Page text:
Becoming a divorce lawyer can be boiled down to two simple steps: go to law school and pass a state bar exam. But before you decide to pay that application fee and get enrolled, it is essential to research the education and career requirements and learn the substantive practice areas within the umbrella of divorce law, as well as determine whether you have the interest and appropriate personality to manage emotional and distraught clients.


Let’s take a closer look at the pros and cons of becoming a divorce attorney as well as the steps required to be an official divorce attorney.




  • High Salary (National average in 2018: $82,000)
  • Freedom to be your own boss, or apply at the plethora of firms across the U.S.
  • You get to help people with very personal and important issues
  • Gain a keen understanding of the law
  • Divorce has been occurring since before the creation of the U.S.A. and population is at an all-time high; therefore, the career field is a dependable one.
  • Travel is included (sometimes)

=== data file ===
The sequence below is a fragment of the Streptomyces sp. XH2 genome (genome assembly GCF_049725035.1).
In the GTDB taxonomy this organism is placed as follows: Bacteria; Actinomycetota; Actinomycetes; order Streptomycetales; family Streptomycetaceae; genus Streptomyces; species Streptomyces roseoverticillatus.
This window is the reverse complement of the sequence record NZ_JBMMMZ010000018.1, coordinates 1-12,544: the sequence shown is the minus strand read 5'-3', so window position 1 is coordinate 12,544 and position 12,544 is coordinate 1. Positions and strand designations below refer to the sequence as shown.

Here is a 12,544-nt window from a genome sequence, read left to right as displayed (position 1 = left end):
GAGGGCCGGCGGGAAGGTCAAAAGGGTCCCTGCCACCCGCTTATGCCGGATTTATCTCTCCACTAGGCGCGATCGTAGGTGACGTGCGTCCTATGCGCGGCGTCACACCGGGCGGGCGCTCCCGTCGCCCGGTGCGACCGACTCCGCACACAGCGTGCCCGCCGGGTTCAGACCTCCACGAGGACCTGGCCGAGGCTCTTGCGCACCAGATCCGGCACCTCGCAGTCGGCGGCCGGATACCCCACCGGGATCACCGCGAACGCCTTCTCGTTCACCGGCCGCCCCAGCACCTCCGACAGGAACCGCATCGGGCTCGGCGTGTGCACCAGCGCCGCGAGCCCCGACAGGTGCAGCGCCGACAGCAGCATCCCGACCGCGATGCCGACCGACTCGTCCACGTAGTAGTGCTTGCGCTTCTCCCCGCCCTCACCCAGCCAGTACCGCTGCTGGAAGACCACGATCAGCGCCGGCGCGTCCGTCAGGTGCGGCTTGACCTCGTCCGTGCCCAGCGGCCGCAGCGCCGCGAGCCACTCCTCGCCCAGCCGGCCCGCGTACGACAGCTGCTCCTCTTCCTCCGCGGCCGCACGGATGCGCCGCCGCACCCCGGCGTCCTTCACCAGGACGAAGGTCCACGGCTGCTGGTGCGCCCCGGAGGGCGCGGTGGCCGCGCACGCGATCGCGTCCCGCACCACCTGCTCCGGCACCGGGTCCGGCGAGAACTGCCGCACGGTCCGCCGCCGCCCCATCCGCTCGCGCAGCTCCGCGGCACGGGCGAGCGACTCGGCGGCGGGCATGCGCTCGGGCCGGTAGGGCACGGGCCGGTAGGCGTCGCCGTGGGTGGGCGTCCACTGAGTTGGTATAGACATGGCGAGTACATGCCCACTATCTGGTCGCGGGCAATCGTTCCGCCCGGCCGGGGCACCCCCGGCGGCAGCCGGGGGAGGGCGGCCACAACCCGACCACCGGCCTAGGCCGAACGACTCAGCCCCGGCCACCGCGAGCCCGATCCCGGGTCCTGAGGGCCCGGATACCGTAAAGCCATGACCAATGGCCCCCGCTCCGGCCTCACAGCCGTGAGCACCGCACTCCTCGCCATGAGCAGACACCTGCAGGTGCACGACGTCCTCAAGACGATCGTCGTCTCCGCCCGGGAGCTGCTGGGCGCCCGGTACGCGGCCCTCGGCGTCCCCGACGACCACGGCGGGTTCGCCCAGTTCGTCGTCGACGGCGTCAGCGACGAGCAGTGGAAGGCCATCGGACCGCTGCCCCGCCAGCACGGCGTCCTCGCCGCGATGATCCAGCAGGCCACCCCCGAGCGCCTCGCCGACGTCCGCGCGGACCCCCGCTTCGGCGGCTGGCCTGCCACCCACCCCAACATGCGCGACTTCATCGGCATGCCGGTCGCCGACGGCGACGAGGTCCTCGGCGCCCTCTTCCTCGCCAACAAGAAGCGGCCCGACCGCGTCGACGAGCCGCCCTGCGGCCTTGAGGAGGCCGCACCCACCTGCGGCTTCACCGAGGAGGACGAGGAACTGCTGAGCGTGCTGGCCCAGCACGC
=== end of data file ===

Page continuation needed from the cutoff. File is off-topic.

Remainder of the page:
• Education requires multiple years to obtain
  • Schooling is expensive
  • Job availability depends on the economy
  • Trials can cause stress
  • Longer hours


Step #1: Once you’ve decided you want to move forward and pursue a career as a divorce attorney, the first step is obtaining a bachelor’s degree. While there is no required major for law school acceptance, the American Bar Association suggest students obtain a multi-disciplinary degree.


Step #2: You’ve graduated with your bachelor’s! Next stop, the LSAT (or the Law School Admissions Test). This multiple choice assessment challenges student’s abilities in reading comprehension and reasoning. Prospective students must receive a minimum LSAT score to gain acceptance into most law schools.


Step #3: Congrats! You passed your LSAT with flying colors! You are officially halfway to becoming a divorce attorney. Now you need to earn a law degree from a postgraduate program approved by the ABA. Typically, a law degree takes about three years of schooling to obtain.


Step #4: Now that you have all the required education to become a divorce attorney, every lawyer must first pass a state’s bar exam before being able to practice law legally. According to the National Conference of Bar Examiners (NCBE), it isn’t until after completion of bachelor’s degree and law school that a bar exam can be taken. Few states allow students to take the exam before graduation.